Once I had basic selection working I needed to balance moving the block with modifying a selection. In keeping with mobile convention, a long press selects a word. Then dragging from within a selection modifies the selection, and dragging from outside a selection moves the block (to reposition or delete). The next evolution will include a selection box and widgets to adjust the selection to conform with standard mobile conventions which might require a bit of adjustment here.



    Now I could select text and add tags around the selection, but this was where things started getting complex.

    There are 4 versions of the text for each block:
    1. The rich text displayed to the user which they use to select. This also includes color tags for links,
    2. The raw text of the display text, which also includes color tags,
    3. The text the user edits, which includes all the tags except color tags, and
    4. The resulting text for the description which doesn't include color tags, but has added paragraph tags so I know where to separate text blocks.

    To further complicate things, I accidentally left rich text editing on for the input field, so when I was testing in the editor it wasn't showing any tags, which got me all turned around in my thinking a few times.

    My first attempt was to add tags to the raw text on either side of a selection. This appeared to work, but quickly resulted in a mess of tags, and ended up breaking fairly easily. I tried verifying the tags after each edit, removing strays, and doubles, etc. but that quickly ended up super complex, and still had lots of edge cases.

    Instead, I decided to keep my own copy of the displayed rich text as a char array, with each entry having flags for bold, italic, underline and links. Links are stored as an index to a string array which holds the link url.

    This made things so much easier. When adding styles or links from selected text, I can just modify the flags in the array. Then when I need the text, I save the array out to a string, recreating the tags where needed. This ensures there aren't any stray tags or doubles and keeps everything nice and neat.


    I think I ended up rewriting it about 3 times as I tried different things. I'm glad I stuck with it, because I'm super happy with the final result. When I get a chance, I'll add some videos of the editor in action. In the mean time, join early access at WOTT.club to check it out for yourself.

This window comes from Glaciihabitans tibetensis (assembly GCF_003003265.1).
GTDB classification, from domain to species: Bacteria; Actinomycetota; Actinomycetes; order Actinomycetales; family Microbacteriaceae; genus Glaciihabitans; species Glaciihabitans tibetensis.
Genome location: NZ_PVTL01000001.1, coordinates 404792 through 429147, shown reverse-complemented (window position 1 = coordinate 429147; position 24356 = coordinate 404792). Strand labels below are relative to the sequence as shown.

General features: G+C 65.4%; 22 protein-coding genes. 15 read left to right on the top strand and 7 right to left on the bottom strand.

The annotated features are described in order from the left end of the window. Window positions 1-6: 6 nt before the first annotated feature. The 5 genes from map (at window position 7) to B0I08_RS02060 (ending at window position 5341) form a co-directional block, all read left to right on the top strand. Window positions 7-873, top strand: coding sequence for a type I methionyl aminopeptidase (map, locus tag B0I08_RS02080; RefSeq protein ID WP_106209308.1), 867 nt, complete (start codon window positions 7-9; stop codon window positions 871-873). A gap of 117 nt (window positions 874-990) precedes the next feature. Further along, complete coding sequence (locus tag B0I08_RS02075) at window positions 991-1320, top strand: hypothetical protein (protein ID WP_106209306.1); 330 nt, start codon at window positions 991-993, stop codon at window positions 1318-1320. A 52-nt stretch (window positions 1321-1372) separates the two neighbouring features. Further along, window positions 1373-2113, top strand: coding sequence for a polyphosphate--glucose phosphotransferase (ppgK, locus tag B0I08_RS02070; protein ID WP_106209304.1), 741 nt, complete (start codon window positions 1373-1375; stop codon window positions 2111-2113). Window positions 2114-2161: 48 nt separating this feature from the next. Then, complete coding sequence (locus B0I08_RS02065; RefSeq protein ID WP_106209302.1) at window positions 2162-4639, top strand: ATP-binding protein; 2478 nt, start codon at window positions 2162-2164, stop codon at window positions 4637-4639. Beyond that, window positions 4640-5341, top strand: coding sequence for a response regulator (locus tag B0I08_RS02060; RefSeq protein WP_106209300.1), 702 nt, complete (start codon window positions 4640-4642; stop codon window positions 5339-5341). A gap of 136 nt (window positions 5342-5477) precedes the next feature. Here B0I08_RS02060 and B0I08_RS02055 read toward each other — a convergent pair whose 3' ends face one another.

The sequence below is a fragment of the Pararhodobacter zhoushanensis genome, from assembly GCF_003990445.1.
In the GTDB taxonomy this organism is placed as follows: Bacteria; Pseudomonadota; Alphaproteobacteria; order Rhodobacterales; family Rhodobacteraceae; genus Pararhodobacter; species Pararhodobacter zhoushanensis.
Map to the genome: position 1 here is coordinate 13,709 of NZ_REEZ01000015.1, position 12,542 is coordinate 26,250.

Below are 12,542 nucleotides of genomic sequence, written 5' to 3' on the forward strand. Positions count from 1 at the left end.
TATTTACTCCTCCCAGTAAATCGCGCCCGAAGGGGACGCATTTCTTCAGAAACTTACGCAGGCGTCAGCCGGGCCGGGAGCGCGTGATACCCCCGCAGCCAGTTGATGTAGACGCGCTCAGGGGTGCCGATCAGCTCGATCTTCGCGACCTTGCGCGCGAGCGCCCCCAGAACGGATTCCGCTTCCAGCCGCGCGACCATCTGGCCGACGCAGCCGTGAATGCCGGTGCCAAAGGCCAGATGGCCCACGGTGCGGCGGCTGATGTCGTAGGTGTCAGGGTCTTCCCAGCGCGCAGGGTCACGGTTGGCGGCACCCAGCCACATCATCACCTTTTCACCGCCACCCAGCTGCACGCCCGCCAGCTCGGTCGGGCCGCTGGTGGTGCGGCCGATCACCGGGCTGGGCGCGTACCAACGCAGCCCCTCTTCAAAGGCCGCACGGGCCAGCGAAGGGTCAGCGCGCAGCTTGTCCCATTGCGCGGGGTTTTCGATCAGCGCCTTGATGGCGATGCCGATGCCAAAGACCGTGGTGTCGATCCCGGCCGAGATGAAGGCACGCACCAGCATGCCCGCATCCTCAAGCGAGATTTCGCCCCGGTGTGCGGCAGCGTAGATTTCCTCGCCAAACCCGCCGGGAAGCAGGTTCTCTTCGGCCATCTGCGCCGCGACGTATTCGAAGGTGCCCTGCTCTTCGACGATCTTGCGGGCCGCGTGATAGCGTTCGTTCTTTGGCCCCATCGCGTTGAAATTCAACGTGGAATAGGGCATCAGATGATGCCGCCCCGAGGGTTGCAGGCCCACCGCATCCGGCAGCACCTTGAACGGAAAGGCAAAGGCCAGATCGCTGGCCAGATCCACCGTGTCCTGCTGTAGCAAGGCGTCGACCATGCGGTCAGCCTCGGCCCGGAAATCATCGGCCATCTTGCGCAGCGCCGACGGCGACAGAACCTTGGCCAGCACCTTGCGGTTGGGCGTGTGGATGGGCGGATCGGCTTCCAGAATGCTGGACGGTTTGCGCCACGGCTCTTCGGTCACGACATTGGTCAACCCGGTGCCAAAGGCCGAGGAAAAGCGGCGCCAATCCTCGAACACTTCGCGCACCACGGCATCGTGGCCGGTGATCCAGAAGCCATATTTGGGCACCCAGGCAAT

8. RobsonCozendey

    RobsonCozendey

    Joined:
    Oct 19, 2013
    Posts:
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    Looking great.

    You could really do some on-site advertising if gyms would let you put a banner of your game inside their gyms, in exchange for a banner of their gym inside your game! :)
     
  9. TantzyGames

    TantzyGames

    Joined:
    Jul 27, 2016
    Posts:
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    Thanks @RobsonCozendey, that's a great idea :)

    Hopefully some gyms start using it and promoting it to their clients. Currently they can create their own routines, and promote themselves through the description. Eventually there will be other customizations that routine creators can include too - such as modifying the in-game gym and adding their logo to the wall.
     
  10. TantzyGames

    TantzyGames

    Joined:
    Jul 27, 2016
    Posts:
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    A few weeks ago I added support for mirrored animations, but didn't have much luck with getting my IK goals to mirror. I worked on it some more, and have managed to figure it out.

    The character in WOTT is a humanoid, which provides a number of advantages. One is that animations don't have to share the same rig as the final character. That gives me the flexibility to make changes to the rig without having to remake previous animations, and also provides the ability to create animations using a variety of software packages if needed.

    Another big advantage is that humanoid animations can be mirrored in Unity with a single checkbox. This halves the animation workload for unilateral, or Left/Right exercises which is important because there will eventually be thousands of exercise animations in WOTT.

    With so many animations, it's important that the users only download the animations they need for the routines they use - there's no point downloading or storing animations they don't use. To accomplish this I needed a way to create animation graphs on the fly which can't be done with Mecanim. The only way to do this with the necessary flexibility is to use AnimationPlayables which meant I needed to create my own animation system.